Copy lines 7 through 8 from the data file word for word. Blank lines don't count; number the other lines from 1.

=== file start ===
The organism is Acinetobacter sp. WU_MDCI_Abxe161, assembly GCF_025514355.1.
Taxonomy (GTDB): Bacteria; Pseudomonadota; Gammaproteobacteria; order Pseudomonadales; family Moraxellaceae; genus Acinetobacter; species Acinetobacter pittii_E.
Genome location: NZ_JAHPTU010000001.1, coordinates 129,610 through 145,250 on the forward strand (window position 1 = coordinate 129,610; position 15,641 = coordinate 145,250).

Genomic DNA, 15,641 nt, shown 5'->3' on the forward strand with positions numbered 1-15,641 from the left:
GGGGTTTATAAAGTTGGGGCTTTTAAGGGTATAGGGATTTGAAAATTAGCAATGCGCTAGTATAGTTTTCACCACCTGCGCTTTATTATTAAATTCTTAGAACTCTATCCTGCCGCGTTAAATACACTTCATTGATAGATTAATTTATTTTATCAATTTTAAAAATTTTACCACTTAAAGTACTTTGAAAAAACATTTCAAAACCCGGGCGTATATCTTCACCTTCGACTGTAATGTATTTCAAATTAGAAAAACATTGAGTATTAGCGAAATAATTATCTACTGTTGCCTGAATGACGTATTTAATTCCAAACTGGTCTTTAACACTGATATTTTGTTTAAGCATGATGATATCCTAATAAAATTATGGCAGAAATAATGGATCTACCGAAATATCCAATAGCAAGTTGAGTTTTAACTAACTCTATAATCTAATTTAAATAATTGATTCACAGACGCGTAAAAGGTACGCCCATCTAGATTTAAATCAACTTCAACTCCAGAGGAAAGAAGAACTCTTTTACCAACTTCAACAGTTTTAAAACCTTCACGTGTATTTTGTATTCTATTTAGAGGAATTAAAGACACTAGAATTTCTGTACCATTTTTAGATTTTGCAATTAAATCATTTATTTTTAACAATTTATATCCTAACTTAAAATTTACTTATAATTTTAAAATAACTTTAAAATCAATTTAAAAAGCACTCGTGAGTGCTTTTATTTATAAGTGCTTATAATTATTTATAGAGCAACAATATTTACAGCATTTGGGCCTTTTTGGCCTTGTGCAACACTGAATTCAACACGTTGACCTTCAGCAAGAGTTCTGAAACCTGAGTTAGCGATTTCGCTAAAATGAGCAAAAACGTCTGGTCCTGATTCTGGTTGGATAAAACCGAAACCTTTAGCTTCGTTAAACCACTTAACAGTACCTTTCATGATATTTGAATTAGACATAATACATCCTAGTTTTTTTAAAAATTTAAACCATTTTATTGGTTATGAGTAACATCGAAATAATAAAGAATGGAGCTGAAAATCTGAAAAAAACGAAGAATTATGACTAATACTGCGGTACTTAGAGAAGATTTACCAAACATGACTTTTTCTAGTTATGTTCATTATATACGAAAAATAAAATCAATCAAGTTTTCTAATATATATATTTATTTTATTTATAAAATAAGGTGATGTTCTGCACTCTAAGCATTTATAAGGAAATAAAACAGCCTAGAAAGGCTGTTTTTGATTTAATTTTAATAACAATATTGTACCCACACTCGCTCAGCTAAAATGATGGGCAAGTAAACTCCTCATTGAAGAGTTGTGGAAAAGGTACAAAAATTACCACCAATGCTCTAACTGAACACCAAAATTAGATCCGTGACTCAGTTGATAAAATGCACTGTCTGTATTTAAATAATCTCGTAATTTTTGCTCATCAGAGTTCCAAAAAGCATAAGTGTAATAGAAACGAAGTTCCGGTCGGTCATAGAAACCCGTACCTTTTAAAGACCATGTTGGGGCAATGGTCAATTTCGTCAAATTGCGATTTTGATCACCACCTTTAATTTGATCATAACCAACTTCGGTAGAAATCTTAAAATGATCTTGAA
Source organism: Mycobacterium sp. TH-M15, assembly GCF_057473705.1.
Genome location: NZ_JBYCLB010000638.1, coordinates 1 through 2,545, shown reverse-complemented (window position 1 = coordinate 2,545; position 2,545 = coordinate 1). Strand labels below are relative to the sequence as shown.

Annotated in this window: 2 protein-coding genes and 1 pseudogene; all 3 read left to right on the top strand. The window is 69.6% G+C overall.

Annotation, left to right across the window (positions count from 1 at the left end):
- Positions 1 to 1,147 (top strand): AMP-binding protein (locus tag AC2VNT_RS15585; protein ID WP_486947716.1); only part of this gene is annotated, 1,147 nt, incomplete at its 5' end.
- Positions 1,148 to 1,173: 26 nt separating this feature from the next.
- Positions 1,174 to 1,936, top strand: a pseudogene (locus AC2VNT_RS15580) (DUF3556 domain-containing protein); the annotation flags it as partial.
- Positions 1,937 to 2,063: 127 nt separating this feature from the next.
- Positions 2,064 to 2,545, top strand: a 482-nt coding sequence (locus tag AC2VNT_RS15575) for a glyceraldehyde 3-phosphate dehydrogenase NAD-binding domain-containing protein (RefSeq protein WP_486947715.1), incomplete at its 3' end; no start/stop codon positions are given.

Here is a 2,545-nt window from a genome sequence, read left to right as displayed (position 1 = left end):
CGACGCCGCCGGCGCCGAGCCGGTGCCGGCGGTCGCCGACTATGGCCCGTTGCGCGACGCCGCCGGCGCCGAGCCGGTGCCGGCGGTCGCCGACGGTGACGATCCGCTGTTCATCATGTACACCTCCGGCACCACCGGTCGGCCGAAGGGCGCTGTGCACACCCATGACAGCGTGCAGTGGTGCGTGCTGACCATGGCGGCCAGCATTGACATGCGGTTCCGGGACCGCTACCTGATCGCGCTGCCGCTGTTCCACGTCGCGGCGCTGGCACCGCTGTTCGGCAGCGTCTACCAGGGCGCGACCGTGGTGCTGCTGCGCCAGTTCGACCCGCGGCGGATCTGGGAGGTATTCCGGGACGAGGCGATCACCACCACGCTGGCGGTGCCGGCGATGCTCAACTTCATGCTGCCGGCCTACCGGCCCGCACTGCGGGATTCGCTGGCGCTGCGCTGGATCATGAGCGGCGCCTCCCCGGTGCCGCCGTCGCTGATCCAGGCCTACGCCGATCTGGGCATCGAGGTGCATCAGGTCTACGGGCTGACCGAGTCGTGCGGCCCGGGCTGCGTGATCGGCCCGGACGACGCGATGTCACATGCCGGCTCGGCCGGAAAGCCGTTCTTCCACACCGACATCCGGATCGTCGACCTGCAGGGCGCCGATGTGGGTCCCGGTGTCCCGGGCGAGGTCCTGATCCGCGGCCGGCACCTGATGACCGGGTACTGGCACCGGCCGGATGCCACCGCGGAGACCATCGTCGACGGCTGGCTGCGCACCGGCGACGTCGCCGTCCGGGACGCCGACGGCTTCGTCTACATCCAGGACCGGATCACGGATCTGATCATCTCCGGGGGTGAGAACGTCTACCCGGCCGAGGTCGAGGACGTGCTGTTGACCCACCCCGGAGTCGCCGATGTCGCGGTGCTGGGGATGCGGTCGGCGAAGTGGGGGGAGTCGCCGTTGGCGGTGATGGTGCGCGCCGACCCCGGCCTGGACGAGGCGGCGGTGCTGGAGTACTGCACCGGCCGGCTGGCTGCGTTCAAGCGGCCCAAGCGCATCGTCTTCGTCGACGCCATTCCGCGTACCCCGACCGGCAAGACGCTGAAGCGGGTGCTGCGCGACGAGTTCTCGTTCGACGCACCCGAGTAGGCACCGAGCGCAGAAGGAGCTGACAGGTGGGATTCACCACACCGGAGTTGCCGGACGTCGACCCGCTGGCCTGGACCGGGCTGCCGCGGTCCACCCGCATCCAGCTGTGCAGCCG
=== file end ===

Genome location: NZ_JBYCLB010000638.1, coordinates 1 through 2,545, shown reverse-complemented (window position 1 = coordinate 2,545; position 2,545 = coordinate 1). Strand labels below are relative to the sequence as shown.

Annotated in this window: 2 protein-coding genes and 1 pseudogene; all 3 read left to right on the top strand. The window is 69.6% G+C overall.